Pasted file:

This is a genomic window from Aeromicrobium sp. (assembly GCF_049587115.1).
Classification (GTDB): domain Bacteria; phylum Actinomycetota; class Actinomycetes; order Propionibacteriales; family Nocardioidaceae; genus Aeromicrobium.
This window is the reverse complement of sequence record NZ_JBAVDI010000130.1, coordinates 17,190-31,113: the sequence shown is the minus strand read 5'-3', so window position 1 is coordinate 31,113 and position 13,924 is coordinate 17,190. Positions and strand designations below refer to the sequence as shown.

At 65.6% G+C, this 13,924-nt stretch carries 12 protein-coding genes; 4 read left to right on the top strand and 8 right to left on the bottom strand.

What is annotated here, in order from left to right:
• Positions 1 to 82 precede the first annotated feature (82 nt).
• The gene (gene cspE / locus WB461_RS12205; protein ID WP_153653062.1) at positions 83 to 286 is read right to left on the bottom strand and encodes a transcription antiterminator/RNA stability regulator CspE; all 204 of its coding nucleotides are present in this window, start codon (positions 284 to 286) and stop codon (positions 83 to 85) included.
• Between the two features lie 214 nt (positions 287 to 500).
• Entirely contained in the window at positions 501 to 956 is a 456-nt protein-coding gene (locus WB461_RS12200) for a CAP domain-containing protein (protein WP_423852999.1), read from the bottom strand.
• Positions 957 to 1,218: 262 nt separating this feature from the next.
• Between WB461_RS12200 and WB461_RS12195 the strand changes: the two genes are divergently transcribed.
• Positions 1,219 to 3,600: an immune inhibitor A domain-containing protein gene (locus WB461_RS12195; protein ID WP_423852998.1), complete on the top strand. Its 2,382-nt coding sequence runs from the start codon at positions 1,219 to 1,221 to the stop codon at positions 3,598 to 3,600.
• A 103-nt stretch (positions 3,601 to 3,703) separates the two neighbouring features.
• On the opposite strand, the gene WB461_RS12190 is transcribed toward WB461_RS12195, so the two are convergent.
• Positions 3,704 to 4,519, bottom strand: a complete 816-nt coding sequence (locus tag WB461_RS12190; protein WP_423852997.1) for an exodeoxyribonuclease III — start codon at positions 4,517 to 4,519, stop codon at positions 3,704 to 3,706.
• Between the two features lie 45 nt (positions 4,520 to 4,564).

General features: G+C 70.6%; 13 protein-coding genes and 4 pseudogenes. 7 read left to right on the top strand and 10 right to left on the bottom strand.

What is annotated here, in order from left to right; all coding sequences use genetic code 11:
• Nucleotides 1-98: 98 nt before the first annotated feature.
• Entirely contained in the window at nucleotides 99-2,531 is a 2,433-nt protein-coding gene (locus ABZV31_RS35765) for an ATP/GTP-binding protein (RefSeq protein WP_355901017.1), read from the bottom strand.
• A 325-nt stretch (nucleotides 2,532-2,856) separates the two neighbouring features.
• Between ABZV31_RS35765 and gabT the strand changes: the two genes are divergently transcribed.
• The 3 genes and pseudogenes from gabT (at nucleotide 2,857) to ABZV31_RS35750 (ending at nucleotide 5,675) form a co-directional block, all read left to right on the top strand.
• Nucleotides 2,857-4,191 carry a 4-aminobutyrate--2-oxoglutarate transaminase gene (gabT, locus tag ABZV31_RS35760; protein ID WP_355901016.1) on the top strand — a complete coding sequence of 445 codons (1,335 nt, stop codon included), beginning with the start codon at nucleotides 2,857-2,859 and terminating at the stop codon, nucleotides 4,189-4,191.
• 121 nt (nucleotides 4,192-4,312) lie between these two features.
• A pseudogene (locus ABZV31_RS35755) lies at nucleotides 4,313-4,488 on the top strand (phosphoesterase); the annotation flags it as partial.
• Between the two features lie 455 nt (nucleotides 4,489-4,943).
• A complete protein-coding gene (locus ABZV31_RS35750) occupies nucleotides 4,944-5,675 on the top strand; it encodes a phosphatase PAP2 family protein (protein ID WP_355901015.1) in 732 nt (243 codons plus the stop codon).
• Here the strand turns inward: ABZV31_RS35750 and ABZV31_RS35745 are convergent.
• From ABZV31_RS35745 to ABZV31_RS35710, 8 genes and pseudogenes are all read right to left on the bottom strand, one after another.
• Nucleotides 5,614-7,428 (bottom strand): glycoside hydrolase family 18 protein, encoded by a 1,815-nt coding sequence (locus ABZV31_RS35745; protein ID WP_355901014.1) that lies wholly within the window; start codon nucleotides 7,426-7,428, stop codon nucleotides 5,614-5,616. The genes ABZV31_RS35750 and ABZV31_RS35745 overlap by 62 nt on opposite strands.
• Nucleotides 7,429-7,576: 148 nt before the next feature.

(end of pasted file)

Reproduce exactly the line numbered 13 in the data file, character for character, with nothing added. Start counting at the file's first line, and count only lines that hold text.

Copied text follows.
• A 103-nt stretch (positions 3,601 to 3,703) separates the two neighbouring features.